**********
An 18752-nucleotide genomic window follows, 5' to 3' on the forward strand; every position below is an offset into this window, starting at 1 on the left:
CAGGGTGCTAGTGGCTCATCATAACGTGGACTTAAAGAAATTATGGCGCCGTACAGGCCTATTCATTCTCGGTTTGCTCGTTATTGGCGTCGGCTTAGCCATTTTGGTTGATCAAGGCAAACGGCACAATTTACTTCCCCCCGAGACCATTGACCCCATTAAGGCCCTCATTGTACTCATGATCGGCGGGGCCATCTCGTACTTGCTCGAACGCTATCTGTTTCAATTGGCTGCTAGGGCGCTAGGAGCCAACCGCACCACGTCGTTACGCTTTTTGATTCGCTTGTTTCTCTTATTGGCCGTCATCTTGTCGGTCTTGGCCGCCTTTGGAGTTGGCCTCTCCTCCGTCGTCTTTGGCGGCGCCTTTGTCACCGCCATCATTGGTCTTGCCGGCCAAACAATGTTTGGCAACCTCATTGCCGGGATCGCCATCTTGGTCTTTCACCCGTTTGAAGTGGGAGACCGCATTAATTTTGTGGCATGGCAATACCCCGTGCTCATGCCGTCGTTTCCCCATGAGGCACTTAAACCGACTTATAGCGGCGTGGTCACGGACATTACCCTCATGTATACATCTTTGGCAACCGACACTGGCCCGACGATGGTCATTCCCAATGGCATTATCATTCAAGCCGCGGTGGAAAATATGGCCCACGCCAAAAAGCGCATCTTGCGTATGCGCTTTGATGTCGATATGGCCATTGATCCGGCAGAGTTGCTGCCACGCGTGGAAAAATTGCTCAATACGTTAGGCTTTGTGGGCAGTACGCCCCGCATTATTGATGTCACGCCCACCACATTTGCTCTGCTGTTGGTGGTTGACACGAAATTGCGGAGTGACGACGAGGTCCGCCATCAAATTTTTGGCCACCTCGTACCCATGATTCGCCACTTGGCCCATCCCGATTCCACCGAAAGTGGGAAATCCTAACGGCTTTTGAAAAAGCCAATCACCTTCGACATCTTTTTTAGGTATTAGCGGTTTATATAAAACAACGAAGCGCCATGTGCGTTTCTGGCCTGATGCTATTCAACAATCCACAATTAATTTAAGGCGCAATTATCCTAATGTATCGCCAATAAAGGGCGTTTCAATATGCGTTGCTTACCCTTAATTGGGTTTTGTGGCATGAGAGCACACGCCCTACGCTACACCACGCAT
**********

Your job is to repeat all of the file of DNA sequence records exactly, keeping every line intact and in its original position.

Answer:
An 18752-nucleotide genomic window follows, 5' to 3' on the forward strand; every position below is an offset into this window, starting at 1 on the left:
CAGGGTGCTAGTGGCTCATCATAACGTGGACTTAAAGAAATTATGGCGCCGTACAGGCCTATTCATTCTCGGTTTGCTCGTTATTGGCGTCGGCTTAGCCATTTTGGTTGATCAAGGCAAACGGCACAATTTACTTCCCCCCGAGACCATTGACCCCATTAAGGCCCTCATTGTACTCATGATCGGCGGGGCCATCTCGTACTTGCTCGAACGCTATCTGTTTCAATTGGCTGCTAGGGCGCTAGGAGCCAACCGCACCACGTCGTTACGCTTTTTGATTCGCTTGTTTCTCTTATTGGCCGTCATCTTGTCGGTCTTGGCCGCCTTTGGAGTTGGCCTCTCCTCCGTCGTCTTTGGCGGCGCCTTTGTCACCGCCATCATTGGTCTTGCCGGCCAAACAATGTTTGGCAACCTCATTGCCGGGATCGCCATCTTGGTCTTTCACCCGTTTGAAGTGGGAGACCGCATTAATTTTGTGGCATGGCAATACCCCGTGCTCATGCCGTCGTTTCCCCATGAGGCACTTAAACCGACTTATAGCGGCGTGGTCACGGACATTACCCTCATGTATACATCTTTGGCAACCGACACTGGCCCGACGATGGTCATTCCCAATGGCATTATCATTCAAGCCGCGGTGGAAAATATGGCCCACGCCAAAAAGCGCATCTTGCGTATGCGCTTTGATGTCGATATGGCCATTGATCCGGCAGAGTTGCTGCCACGCGTGGAAAAATTGCTCAATACGTTAGGCTTTGTGGGCAGTACGCCCCGCATTATTGATGTCACGCCCACCACATTTGCTCTGCTGTTGGTGGTTGACACGAAATTGCGGAGTGACGACGAGGTCCGCCATCAAATTTTTGGCCACCTCGTACCCATGATTCGCCACTTGGCCCATCCCGATTCCACCGAAAGTGGGAAATCCTAACGGCTTTTGAAAAAGCCAATCACCTTCGACATCTTTTTTAGGTATTAGCGGTTTATATAAAACAACGAAGCGCCATGTGCGTTTCTGGCCTGATGCTATTCAACAATCCACAATTAATTTAAGGCGCAATTATCCTAATGTATCGCCAATAAAGGGCGTTTCAATATGCGTTGCTTACCCTTAATTGGGTTTTGTGGCATGAGAGCACACGCCCTACGCTACACCACGCAT